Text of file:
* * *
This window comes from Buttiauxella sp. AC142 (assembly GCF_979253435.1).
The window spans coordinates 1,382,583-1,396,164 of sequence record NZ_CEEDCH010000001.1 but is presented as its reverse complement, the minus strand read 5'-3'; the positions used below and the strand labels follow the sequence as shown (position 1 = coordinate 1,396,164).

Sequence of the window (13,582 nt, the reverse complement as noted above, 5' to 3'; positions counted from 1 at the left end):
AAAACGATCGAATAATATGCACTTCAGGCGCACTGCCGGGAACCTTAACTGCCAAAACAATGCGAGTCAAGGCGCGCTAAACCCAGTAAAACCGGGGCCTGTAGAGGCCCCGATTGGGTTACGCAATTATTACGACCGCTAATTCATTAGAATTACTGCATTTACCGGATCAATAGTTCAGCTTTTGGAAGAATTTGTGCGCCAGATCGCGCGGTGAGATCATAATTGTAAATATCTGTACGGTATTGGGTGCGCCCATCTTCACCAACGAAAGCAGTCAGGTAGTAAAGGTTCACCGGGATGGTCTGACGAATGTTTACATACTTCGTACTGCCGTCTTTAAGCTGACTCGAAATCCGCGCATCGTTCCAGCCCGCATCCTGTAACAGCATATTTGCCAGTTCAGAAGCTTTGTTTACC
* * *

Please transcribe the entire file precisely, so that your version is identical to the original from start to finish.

This window comes from Buttiauxella sp. AC142 (assembly GCF_979253435.1).
The window spans coordinates 1,382,583-1,396,164 of sequence record NZ_CEEDCH010000001.1 but is presented as its reverse complement, the minus strand read 5'-3'; the positions used below and the strand labels follow the sequence as shown (position 1 = coordinate 1,396,164).

Sequence of the window (13,582 nt, the reverse complement as noted above, 5' to 3'; positions counted from 1 at the left end):
AAAACGATCGAATAATATGCACTTCAGGCGCACTGCCGGGAACCTTAACTGCCAAAACAATGCGAGTCAAGGCGCGCTAAACCCAGTAAAACCGGGGCCTGTAGAGGCCCCGATTGGGTTACGCAATTATTACGACCGCTAATTCATTAGAATTACTGCATTTACCGGATCAATAGTTCAGCTTTTGGAAGAATTTGTGCGCCAGATCGCGCGGTGAGATCATAATTGTAAATATCTGTACGGTATTGGGTGCGCCCATCTTCACCAACGAAAGCAGTCAGGTAGTAAAGGTTCACCGGGATGGTCTGACGAATGTTTACATACTTCGTACTGCCGTCTTTAAGCTGACTCGAAATCCGCGCATCGTTCCAGCCCGCATCCTGTAACAGCATATTTGCCAGTTCAGAAGCTTTGTTTACC